Guggenheim Curators Rise Up in Protest, Met Breuer Fades Away, and More: Morning Links from June 23, 2020

Guggenheim Curators Rise Up in Protest, Met Breuer Fades Away, and More: Morning Links from June 23, 2020

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News

A letter signed “The Curatorial Department” was sent to the heads of the Guggenheim Museum in protest of what it describes as “an inequitable work environment that enables racism, white supremacy, and other discriminatory practices.” [The New York Times]

With makeshift paintings on the plywood used to board up luxury stores, “SoHo briefly returns to its pre-gentrification past.” [The New Yorker]

Setting his sights on civic paintings completed in England in the aftermath of World War I, David Wearing writes, “The imperialist murals in Britain’s Foreign Office represent a legacy that must be dismantled.” [The Guardian]

The Theodore Roosevelt statue slated to be removed from its perch in front of New York’s American Natural History Museum has a complex history. [ARTnews]

History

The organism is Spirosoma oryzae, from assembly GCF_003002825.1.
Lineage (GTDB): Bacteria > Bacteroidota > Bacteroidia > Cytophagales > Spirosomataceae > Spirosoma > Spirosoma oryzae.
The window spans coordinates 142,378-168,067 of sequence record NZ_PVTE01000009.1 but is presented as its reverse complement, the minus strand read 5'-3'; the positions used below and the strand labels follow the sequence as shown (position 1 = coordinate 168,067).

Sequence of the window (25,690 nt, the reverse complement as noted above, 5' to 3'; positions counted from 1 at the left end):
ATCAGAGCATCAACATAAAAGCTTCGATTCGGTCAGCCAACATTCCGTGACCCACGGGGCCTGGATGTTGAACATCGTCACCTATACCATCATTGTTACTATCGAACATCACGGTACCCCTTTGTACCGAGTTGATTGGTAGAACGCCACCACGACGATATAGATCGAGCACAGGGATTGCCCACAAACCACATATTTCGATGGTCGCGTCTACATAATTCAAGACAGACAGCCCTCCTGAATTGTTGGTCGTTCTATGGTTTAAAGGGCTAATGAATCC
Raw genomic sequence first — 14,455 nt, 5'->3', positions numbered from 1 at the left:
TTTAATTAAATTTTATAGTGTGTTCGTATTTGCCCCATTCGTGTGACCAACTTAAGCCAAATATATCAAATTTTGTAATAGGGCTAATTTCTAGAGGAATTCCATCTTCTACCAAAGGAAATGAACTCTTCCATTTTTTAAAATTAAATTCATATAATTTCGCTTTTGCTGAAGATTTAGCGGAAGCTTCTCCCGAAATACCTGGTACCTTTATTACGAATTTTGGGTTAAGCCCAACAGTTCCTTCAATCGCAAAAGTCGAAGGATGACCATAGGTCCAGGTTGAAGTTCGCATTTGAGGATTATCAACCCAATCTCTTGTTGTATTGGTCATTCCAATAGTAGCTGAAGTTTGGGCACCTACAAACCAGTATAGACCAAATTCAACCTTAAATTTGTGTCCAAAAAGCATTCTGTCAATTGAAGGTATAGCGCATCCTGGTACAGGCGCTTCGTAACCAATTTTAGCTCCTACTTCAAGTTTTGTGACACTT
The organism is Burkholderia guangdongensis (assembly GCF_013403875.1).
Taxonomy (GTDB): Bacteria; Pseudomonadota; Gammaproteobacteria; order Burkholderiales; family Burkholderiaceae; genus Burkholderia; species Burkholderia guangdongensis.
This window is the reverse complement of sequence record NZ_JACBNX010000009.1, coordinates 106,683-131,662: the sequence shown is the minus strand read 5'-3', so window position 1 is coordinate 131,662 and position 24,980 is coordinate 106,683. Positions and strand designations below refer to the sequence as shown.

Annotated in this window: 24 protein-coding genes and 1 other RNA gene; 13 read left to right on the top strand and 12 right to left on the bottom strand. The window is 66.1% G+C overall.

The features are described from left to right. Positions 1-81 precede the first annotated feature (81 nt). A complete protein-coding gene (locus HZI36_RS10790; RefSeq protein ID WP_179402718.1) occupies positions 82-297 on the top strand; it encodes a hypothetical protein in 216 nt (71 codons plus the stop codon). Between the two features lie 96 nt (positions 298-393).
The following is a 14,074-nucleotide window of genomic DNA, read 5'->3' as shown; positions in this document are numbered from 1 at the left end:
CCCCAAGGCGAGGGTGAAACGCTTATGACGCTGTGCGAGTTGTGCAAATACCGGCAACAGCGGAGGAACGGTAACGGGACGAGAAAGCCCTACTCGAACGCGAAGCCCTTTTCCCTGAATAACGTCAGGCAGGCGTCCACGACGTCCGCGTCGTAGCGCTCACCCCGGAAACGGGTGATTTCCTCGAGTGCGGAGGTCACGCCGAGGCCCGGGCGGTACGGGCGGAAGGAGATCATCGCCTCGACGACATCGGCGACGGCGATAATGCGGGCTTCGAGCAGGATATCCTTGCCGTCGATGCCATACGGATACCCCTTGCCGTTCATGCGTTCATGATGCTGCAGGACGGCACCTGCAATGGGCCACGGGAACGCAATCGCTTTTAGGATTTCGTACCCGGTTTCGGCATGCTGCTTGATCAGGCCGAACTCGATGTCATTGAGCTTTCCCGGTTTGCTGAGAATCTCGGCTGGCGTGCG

Taking the Works Progress Administration’s ’30s-era Federal Art Project as a focus, Vox spoke to art historian Jody Patterson about echoes extending from the past to the present. [Vox]

A botched restoration job relating to a painting by the Baroque artist Bartolomé Esteban Murillo led to calls for legislation against delicate artworks falling into the wrong hands. [ARTnews]

Misc.

The Met Breuer (and its short-lived Gerhard Richter exhibition) will not reopen as such, as plans go forward for the Marcel Breuer–designed building to change hands and become a temporary home for the Frick Collection. [Artnet News]

A digital exhibition arranged by Jack Shainman Gallery focuses on painter Barkley L. Hendricks’s love of basketball. [The New York Times]

Tennis star Andy Murray tried his hand as a painter during the pandemic. “I’m not an artist,” he said, “but I love art.” [Tennis.com]

Amy Wilson, an artist based in Jersey City, is sending artworks through the mail to buyers for $20. As the coronavirus crisis intensified, “galleries were going online, but Wilson’s art is meant to be tactile, held, and pondered.” [The Philadelphia Inquirer]

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